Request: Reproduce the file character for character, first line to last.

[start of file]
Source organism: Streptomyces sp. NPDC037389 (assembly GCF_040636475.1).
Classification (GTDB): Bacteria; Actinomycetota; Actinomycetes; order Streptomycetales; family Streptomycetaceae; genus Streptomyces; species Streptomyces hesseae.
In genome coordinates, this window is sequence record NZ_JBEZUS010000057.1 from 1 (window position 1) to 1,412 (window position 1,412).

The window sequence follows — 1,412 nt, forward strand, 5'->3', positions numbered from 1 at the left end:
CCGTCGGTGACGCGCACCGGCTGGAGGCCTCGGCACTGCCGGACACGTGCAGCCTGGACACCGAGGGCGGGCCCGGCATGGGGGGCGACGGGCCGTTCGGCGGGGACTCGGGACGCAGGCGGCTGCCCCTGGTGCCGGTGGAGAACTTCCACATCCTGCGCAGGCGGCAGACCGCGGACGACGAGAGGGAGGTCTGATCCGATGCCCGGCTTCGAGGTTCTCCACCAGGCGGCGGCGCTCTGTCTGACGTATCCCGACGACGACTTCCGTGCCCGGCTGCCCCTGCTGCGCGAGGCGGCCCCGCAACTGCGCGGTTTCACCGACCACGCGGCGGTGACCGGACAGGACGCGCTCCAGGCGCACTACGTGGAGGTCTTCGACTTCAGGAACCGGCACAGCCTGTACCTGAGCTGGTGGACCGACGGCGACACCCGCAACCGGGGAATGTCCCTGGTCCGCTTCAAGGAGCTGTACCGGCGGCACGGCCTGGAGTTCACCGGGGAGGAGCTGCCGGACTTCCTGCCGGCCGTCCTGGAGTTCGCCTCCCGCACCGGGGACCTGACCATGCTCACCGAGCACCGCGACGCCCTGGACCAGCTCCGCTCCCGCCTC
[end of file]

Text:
Source organism: Streptomyces sp. NPDC037389 (assembly GCF_040636475.1).
Classification (GTDB): Bacteria; Actinomycetota; Actinomycetes; order Streptomycetales; family Streptomycetaceae; genus Streptomyces; species Streptomyces hesseae.
In genome coordinates, this window is sequence record NZ_JBEZUS010000057.1 from 1 (window position 1) to 1,412 (window position 1,412).

The window sequence follows — 1,412 nt, forward strand, 5'->3', positions numbered from 1 at the left end:
CCGTCGGTGACGCGCACCGGCTGGAGGCCTCGGCACTGCCGGACACGTGCAGCCTGGACACCGAGGGCGGGCCCGGCATGGGGGGCGACGGGCCGTTCGGCGGGGACTCGGGACGCAGGCGGCTGCCCCTGGTGCCGGTGGAGAACTTCCACATCCTGCGCAGGCGGCAGACCGCGGACGACGAGAGGGAGGTCTGATCCGATGCCCGGCTTCGAGGTTCTCCACCAGGCGGCGGCGCTCTGTCTGACGTATCCCGACGACGACTTCCGTGCCCGGCTGCCCCTGCTGCGCGAGGCGGCCCCGCAACTGCGCGGTTTCACCGACCACGCGGCGGTGACCGGACAGGACGCGCTCCAGGCGCACTACGTGGAGGTCTTCGACTTCAGGAACCGGCACAGCCTGTACCTGAGCTGGTGGACCGACGGCGACACCCGCAACCGGGGAATGTCCCTGGTCCGCTTCAAGGAGCTGTACCGGCGGCACGGCCTGGAGTTCACCGGGGAGGAGCTGCCGGACTTCCTGCCGGCCGTCCTGGAGTTCGCCTCCCGCACCGGGGACCTGACCATGCTCACCGAGCACCGCGACGCCCTGGACCAGCTCCGCTCCCGCCTC